HF 5, a bill proposed by House Tax Committee Chair Greg Davids (R-Preston) aimed to launch a state-run health insurance program, and would rely on the Minnesota Comprehensive Health Association (MNCHA) to administer the plan.
Republicans argued that that the reinsurance bill was needed to give more control back to individuals within the health plan market, while Democrats countered that reinsurance would limit access to health care due to the high cost of health care plans, and added HF 5 would hand control of Minnesota’s health to insurance companies.
Reinsurance passed in the House on a 78-53 vote, and in the Senate on a 37-29 vote, with members crossing the aisle on both sides to vote for the bill. The Governor has been very vocal about his opposition to this proposal.
MNDEED Releases 2016 Annual Review of Angel Investor Tax Credit Program
The Minnesota Department of Employment and Economic Development (MNDEED) has released their 2016 annual report on the Angel Investor Tax Credit program.
- 313 businesses have benefited from AITC since 2010
- 187 businesses were certified to benefit from AITC in 2016
You can access the full report here.
MAA is advocating for continuation of the program at $20M per year as well as a removal of the sunset—to ensure continuity to our business and investor communities. Check out our one pager here.
Bipartisan Effort to Reform Prior Authorization Moves Forward in the Legislature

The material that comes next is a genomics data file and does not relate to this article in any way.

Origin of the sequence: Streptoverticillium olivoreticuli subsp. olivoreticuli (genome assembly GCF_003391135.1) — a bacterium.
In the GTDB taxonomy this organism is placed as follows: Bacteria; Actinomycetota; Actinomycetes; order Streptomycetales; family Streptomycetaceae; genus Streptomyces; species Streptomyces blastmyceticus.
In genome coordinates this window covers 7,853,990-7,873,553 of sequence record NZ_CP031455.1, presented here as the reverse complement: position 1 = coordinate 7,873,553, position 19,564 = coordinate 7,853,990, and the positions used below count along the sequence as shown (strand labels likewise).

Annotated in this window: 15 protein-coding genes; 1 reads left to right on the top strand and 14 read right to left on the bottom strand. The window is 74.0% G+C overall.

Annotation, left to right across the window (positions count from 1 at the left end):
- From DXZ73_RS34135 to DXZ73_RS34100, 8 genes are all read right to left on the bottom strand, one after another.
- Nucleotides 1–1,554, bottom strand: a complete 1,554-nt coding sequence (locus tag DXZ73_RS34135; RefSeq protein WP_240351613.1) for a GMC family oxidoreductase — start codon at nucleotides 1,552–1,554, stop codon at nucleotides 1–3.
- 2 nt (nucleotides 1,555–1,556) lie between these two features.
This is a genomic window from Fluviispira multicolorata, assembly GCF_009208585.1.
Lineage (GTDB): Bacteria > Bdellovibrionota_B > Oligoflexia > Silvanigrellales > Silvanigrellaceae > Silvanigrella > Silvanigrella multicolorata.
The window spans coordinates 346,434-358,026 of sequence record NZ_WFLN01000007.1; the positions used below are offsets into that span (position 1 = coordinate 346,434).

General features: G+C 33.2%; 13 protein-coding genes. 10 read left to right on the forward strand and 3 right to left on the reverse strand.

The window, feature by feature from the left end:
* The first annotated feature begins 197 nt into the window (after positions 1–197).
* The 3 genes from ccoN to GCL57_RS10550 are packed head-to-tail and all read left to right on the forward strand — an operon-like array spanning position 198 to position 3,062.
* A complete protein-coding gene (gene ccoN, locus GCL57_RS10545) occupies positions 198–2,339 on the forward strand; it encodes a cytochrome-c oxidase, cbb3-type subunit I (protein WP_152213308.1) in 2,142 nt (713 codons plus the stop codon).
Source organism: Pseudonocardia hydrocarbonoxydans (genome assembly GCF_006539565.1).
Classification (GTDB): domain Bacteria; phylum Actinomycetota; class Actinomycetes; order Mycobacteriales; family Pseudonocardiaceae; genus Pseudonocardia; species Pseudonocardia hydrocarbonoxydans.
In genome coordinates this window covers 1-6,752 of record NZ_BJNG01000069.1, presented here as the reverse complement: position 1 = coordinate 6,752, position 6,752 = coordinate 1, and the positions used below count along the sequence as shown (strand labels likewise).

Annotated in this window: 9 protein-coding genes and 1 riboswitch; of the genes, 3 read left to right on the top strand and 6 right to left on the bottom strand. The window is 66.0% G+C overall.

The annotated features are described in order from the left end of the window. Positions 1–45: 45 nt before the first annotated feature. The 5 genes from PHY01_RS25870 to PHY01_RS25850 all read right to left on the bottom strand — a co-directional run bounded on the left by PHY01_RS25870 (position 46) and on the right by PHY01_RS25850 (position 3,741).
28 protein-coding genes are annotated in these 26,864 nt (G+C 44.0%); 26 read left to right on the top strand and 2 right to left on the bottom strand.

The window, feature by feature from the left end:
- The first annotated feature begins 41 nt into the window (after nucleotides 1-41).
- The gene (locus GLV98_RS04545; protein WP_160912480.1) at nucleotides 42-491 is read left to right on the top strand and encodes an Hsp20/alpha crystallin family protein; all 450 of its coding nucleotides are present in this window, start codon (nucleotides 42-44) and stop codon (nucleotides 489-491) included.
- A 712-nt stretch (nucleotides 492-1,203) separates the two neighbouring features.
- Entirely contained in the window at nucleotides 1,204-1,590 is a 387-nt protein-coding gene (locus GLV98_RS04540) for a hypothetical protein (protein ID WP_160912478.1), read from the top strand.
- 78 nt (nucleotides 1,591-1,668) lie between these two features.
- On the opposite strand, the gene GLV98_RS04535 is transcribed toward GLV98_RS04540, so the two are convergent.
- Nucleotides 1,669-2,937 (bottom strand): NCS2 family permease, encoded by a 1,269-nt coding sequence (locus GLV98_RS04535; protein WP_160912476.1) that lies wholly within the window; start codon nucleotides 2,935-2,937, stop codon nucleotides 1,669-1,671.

Earlier this week, lawmakers and advocates from both sides of the aisle held a press conference in support of changes to Prior Authorization (PA). Currently proposed legislation would aim to reform the PA process for drug therapy and treatment access by requiring health plan formularies to provide the same medications to patients for the duration of the calendar year.
Representative Rod Hamilton (R-Mountain Lake) described his own experiences and challenges with PA, citing an example of when he was prescribed a drug therapy by his doctor, but could not get his prescription filled by the pharmacist due to changes to his medication plan by his formulary.
PA legislation has bipartisan support in the legislature, and was heard last week in the Senate. SF 593 was authored by Senator Carla Nelson (R-Rochester), and Rep. Hamilton has authored an accompanying bill, HF 747. Rep. Hamilton’s bill has not yet received a hearing date in the House.
You can view a stream of the press conference here.
Minnesota May Lose Congressional Seat in 2020
Minnesota may lose a House seat in the next round of U.S. Congressional apportionment because of population trends in 2020.
"It looks like it's going to be very difficult to hang on to another House seat," said State Demographer Susan Brower. "We have eight right now, and it looks like if nothing changes and we actually count the people we think we have, we could lose a House seat next time around."
Each decade the States’ apportionment of Congressional seats is determined by the U.S. Census. Minnesota’s population has grown steadily since the last census, but it may not be growing fast enough to compete with other states that have seen more rapid population growth, such as California, Florida, and Texas.